As more N.J. schools go virtual in the fall, 230K students are stuck in the ‘digital divide’

As more schools are opting to start the year with virtual instruction, bridging this divide is a financial and logistical challenge.

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Like scores of other students this spring, Halimah Herbert’s graduation ceremony from Newark Tech High School was virtual.

That was disappointing enough, but Herbert said her shoddy Wi-Fi made it even worse.

“I missed half of my ceremony because of my internet connection,” Herbert said.

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It wasn’t the first time her unstable internet connection impacted her education since schools went remote in the spring due to the coronavirus pandemic. Because her Wi-Fi connection was so poor, Herbert regularly used her phone as a hotspot to connect her school-issued computer to the internet, but that was unreliable too.

“I think [teachers] thought I was lying or they just thought I didn’t want to do the work, but I’m like, ‘I cannot do this work because my internet connection isn’t working,’” she said.

Herbert is one of an estimated 230,000 students across New Jersey who either don’t have a computer or lack a reliable connection to the internet, according to the state Department of Education.

The problem of the “digital divide” in the Garden State has become even more urgent as schools move toward hybrid or all-virtual options in the fall in response to the ongoing pandemic. Gov. Phil Murphy said on Wednesday that schools unable to meet safety requirements can open entirely remotely, reversing an earlier mandate that schools offer at least some in-person instruction.

Now the question is whether the Murphy administration can close the digital divide in time for perhaps millions of students to begin the new academic year from home.

“We are pounding away,” Murphy said Wednesday during a coronavirus briefing. “It’s a frustration for many of us.”

“We have committed the dollars we need to close the digital divide, which is both devices and access, but in this environment in particular you cannot turn on a dime,” he added.

In July, Murphy announced a plan to close the digital divide that relied on federal coronavirus relief funding as well as philanthropy. He estimated that the total cost to equip students with internet-connected devices would be $115 million.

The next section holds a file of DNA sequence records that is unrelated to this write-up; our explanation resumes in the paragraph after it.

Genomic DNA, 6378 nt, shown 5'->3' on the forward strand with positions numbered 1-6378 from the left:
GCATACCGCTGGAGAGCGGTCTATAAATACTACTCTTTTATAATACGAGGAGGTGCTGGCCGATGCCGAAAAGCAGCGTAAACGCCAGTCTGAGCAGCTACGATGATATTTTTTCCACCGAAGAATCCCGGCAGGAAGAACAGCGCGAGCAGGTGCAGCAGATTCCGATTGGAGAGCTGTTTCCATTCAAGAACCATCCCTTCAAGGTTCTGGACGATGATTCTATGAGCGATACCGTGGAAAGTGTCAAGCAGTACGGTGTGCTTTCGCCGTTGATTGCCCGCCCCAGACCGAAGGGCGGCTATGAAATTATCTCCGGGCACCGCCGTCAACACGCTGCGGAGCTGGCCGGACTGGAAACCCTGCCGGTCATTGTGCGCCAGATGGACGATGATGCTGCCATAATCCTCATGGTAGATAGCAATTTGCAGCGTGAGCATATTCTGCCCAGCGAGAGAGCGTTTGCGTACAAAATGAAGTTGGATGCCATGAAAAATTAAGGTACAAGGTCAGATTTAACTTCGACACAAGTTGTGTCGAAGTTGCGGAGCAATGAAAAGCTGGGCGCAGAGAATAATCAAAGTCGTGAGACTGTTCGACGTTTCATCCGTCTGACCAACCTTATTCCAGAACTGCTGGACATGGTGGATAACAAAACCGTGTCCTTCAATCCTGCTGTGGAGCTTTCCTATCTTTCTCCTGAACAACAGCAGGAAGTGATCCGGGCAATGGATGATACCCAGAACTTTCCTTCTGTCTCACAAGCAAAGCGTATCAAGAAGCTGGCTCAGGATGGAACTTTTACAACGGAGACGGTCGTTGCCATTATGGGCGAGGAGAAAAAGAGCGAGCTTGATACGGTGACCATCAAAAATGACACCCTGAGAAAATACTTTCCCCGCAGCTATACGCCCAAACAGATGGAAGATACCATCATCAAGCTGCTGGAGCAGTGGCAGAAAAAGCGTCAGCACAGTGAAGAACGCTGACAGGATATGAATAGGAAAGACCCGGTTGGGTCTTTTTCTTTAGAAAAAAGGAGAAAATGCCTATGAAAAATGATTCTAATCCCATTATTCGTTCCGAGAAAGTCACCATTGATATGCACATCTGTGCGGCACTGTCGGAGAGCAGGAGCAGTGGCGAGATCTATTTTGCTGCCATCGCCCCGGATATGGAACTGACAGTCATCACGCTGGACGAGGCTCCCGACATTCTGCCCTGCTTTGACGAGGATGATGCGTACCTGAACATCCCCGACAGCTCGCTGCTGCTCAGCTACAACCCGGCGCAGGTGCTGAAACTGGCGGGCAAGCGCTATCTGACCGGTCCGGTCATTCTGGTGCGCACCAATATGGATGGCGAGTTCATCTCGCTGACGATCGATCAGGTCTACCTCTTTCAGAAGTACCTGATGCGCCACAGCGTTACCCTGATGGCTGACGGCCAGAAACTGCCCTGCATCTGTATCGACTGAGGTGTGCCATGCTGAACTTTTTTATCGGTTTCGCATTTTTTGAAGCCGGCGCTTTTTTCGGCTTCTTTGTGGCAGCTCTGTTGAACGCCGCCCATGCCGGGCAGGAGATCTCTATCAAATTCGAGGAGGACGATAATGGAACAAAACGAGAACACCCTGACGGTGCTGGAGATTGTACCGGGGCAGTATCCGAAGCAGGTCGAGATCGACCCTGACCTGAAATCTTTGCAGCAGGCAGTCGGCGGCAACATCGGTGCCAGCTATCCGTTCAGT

Through the plan, the Department of Education is offering grants to reimburse districts that purchase new technology for students, but according to spokesman Michael Yaple that reimbursement process has not begun.

The state also received 35 responses to its request for information soliciting ideas and philanthropic support to close the digital divide, according to a list provided by the Economic Development Authority through a public records request. Comcast, Apple, and the International Rescue Committee were among the entities that responded.

Still, many are skeptical that Murphy’s announcement in mid-July — despite knowing about the looming issue far earlier — gave districts enough time to purchase new technology and provide it to students by September.

“We knew in early March. We knew it in April. We knew it in May. We knew it in June. We knew it in July,” said state Sen. Teresa Ruiz, D-Essex. “And it’s still going to be a pressing problem in September.”

Both houses of the state legislature passed a bill in mid-March sponsored by Ruiz and other lawmakers to provide grants to districts to expand access to technology, but Murphy vetoed it in May citing the “indeterminate, unbudgeted cost.”

Another proposal (S1458/A185) would provide loans to telecommunications companies to expand high-speed broadband services, particularly in rural areas. The state Senate unanimously passed that legislation in July.

Some districts that have put in orders for new technology are facing delays. The Paterson School District announced that it would not have the new Chromebooks it ordered in June until late September or early October.

Ruiz said the pandemic has exacerbated existing inequalities in the education system. Federal data indicates that low-income and Black and Latino families have less reliable access to the internet at home.

“COVID-19 didn’t create this problem. These are issues that have been facing the communities I represent — my families and my students — for decades,” Ruiz said. “What this does do though, is it does compound that.”

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